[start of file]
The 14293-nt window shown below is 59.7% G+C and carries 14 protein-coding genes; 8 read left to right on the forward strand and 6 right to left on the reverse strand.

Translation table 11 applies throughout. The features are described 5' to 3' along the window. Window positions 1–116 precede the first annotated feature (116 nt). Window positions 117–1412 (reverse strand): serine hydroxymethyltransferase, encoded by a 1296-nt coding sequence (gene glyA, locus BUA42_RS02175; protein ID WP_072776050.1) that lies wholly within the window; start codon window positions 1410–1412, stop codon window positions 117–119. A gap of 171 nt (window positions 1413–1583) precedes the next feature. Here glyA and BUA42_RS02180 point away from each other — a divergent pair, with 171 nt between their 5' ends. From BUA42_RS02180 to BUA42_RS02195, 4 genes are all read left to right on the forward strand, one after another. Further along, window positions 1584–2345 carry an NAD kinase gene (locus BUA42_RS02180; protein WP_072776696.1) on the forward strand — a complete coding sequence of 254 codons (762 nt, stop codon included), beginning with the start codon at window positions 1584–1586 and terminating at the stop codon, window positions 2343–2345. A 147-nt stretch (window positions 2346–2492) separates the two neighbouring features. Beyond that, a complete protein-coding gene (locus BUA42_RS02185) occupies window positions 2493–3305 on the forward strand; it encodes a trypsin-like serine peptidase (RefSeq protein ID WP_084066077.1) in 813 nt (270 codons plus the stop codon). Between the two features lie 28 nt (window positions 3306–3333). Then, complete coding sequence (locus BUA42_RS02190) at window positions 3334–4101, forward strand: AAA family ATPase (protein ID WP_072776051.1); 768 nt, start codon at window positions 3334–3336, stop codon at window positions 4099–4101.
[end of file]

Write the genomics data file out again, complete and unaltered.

The 14293-nt window shown below is 59.7% G+C and carries 14 protein-coding genes; 8 read left to right on the forward strand and 6 right to left on the reverse strand.

Translation table 11 applies throughout. The features are described 5' to 3' along the window. Window positions 1–116 precede the first annotated feature (116 nt). Window positions 117–1412 (reverse strand): serine hydroxymethyltransferase, encoded by a 1296-nt coding sequence (gene glyA, locus BUA42_RS02175; protein ID WP_072776050.1) that lies wholly within the window; start codon window positions 1410–1412, stop codon window positions 117–119. A gap of 171 nt (window positions 1413–1583) precedes the next feature. Here glyA and BUA42_RS02180 point away from each other — a divergent pair, with 171 nt between their 5' ends. From BUA42_RS02180 to BUA42_RS02195, 4 genes are all read left to right on the forward strand, one after another. Further along, window positions 1584–2345 carry an NAD kinase gene (locus BUA42_RS02180; protein WP_072776696.1) on the forward strand — a complete coding sequence of 254 codons (762 nt, stop codon included), beginning with the start codon at window positions 1584–1586 and terminating at the stop codon, window positions 2343–2345. A 147-nt stretch (window positions 2346–2492) separates the two neighbouring features. Beyond that, a complete protein-coding gene (locus BUA42_RS02185) occupies window positions 2493–3305 on the forward strand; it encodes a trypsin-like serine peptidase (RefSeq protein ID WP_084066077.1) in 813 nt (270 codons plus the stop codon). Between the two features lie 28 nt (window positions 3306–3333). Then, complete coding sequence (locus BUA42_RS02190) at window positions 3334–4101, forward strand: AAA family ATPase (protein ID WP_072776051.1); 768 nt, start codon at window positions 3334–3336, stop codon at window positions 4099–4101.